Solutions to hazing?-A A +A
Thursday, August 2, 2012
HAZING, as Wikipedia defines it, is the practice of various rituals and other activities involving harassment, abuse or humiliation used as a way of initiating a person into a group. Republic Act 8049 defines hazing as “an initiation or rite or practice as a prerequisite for admission into membership in a fraternity, sorority, or organization by placing the recruit neophyte or applicant in some embarrassing or humiliating situations such as forcing him to do menial, silly, foolish and similar tasks or activities or otherwise subjecting him to physical or psychological suffering or injury.”
RA 8049 was passed in 1995 and is entitled “An Act regulating Hazing and other Forms of Initiation Rites in Fraternities, Sororities, and Organizations and Providing Penalties Therefore.” In this law, the maximum penalty is reclusion perpetua for death, rape, sodomy, mutilation, but reclusion temporal with specified periods are to be the penalties depending upon the degree of the effects to the student neophytes. In short, the penalties for hazing are not so great that the law has never been feared by those committing hazing. Also, the authorities are not that serious in implementing the Law. The Commission on Higher Education (Ched) has been reminding school authorities regarding the occurrence of hazing. However, the memo had been received but nothing concrete had yet been done.
This Act encompasses people who are not directly involved in hazing. The Act clearly defines the parameters. First, when the recruitment is accompanied by force, violence, threat, intimidation or deceit on the person of the recruit who refuses to join. Second, when the recruit, neophyte or applicant initially consents to join but upon learning that hazing will be committed on his person, is prevented from quitting. Third, when the recruit neophyte or applicant having undergone hazing is prevented from reporting the unlawful act to his parents or guardians, to the proper authorities, or to the police through force, violence or intimidation. Fourth, when the hazing is committed outside of the school or institution, or fifth, when victim is below twelve years old at the time of the hazing.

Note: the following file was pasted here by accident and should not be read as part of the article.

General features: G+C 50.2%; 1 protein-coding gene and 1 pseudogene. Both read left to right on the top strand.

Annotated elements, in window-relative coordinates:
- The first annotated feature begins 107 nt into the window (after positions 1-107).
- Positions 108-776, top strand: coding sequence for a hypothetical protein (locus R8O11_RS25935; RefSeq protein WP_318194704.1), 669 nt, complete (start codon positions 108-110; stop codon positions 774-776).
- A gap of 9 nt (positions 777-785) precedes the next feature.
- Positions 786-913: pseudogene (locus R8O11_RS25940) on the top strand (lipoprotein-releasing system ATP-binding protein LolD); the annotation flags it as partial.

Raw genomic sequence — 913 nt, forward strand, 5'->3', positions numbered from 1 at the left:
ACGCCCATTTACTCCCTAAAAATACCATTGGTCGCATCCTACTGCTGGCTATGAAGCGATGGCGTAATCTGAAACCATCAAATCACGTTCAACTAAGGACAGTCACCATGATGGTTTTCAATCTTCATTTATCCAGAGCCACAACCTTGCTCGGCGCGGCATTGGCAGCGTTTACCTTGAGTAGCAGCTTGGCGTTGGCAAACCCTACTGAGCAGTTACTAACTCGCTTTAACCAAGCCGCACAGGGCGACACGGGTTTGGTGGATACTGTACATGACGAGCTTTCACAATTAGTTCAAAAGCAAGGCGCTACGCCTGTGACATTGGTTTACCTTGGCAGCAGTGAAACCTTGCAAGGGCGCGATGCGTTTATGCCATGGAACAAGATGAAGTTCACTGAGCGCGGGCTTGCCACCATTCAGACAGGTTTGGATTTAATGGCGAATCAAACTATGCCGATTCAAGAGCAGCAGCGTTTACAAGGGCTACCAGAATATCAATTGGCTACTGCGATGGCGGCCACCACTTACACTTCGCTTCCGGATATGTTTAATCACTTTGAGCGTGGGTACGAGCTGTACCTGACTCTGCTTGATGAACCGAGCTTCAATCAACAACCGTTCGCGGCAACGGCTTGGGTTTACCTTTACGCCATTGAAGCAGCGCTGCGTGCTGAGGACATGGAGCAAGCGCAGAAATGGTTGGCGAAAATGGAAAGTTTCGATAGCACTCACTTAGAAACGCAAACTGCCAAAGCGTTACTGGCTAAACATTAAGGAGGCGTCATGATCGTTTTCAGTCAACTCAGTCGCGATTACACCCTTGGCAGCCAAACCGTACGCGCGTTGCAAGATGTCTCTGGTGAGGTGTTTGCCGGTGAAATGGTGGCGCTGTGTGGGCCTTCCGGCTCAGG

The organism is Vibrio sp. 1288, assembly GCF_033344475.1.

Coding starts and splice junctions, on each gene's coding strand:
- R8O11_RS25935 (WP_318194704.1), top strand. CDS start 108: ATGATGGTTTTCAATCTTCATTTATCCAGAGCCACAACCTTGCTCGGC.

In fact, the owner of the place is considered an accomplice to the crime, especially when he has knowledge of the hazing and has done nothing to stop the occurrence of the criminal event in his place. If the event occurred in the house of one of the officers or members of the fraternity, the parents are also liable as “principals” when proven that they know of the event and failed to stop the occurrence of the act. School authorities and faculty members who consent to the hazing or have the knowledge of the hazing and failed to stop it shall be punished as accomplices.
For others, they argue that hazing had been in existence in many organizations in the country be it civil or military. It has been in the Philippine society even in the primitive times. In the ancient Filipino communities a teen is often initiated to manhood by “tuli” or in more primitive times one is initiated through rigorous physical ordeals and once he successfully endures such, one is accepted as a man of the tribe. But, this could never be used as justification for the act.
Hazing has been declared a criminal act. However, even though it has been declared a crime, still many lives have been claimed. This is why there is a need to change the law and give it fangs to bite the perpetrators.
We could only stop hazing if we make people understand that a true person is one who stands by his principles and not by the strength of the paddle or the loss of life of another. Hazing will only be stopped when the true meaning of fraternity and sorority is understood.
How many lives do we want to lose before we understand the evils of hazing?
St. Ezekiel Moreno, St. Lorenzo Ruiz, Blesseds Pope John Paul II and Pedro Calungsod, and Sir Faraon Lopez, pray for us
Published in the Sun.Star Bacolod newspaper on August 02, 2012.